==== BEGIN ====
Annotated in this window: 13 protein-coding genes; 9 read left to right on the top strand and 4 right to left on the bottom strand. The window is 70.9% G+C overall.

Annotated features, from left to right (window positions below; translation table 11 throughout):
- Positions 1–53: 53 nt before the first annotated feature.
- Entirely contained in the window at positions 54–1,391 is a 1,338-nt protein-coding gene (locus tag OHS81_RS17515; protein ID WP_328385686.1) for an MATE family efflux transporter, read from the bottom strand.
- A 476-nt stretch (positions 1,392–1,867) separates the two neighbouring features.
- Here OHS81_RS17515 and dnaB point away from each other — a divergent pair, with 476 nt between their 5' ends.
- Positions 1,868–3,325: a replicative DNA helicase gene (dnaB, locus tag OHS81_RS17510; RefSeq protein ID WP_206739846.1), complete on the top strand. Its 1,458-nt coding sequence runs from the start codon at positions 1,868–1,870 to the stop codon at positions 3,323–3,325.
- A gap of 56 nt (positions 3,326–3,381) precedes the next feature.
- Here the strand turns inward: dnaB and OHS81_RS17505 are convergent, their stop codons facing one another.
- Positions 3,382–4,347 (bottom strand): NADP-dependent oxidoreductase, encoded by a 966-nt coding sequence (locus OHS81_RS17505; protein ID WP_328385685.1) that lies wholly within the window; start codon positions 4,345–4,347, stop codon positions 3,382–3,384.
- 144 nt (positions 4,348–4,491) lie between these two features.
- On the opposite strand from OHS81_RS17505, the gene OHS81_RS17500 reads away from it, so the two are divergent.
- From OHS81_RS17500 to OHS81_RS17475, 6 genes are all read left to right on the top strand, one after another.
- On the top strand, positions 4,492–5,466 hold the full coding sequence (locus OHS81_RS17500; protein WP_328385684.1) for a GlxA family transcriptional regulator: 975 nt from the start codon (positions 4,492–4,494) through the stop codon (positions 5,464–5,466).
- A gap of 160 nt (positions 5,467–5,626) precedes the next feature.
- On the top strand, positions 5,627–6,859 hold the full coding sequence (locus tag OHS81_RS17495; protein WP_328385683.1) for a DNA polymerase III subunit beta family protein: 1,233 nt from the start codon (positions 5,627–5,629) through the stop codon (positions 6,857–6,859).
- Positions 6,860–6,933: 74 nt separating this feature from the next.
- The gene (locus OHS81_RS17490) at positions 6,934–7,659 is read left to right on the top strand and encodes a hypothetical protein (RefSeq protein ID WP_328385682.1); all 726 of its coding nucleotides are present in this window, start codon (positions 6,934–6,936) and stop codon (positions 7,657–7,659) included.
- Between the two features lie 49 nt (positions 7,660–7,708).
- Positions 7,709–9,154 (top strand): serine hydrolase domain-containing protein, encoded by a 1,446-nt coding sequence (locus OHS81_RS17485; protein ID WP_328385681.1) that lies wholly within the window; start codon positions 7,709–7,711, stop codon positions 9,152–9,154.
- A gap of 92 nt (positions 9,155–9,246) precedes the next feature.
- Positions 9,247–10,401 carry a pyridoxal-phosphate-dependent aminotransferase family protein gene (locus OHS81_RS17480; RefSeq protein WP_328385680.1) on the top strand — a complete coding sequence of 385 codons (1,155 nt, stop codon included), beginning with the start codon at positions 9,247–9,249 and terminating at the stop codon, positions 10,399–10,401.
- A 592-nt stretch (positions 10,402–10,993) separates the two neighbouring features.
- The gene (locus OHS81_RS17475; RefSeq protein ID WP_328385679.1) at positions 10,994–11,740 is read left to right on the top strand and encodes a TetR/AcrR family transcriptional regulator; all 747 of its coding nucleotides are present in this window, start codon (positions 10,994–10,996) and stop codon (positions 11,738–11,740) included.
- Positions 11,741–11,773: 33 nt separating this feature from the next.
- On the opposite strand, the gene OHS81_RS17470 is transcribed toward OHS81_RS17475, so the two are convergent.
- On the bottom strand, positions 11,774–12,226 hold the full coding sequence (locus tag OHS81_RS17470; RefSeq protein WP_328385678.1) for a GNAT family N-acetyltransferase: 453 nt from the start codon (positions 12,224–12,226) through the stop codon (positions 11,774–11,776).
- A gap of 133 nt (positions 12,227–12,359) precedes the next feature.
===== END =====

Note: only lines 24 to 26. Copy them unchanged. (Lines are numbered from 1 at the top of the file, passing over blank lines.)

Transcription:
- The gene (locus OHS81_RS17475; RefSeq protein ID WP_328385679.1) at positions 10,994–11,740 is read left to right on the top strand and encodes a TetR/AcrR family transcriptional regulator; all 747 of its coding nucleotides are present in this window, start codon (positions 10,994–10,996) and stop codon (positions 11,738–11,740) included.
- Positions 11,741–11,773: 33 nt separating this feature from the next.
- On the opposite strand, the gene OHS81_RS17470 is transcribed toward OHS81_RS17475, so the two are convergent.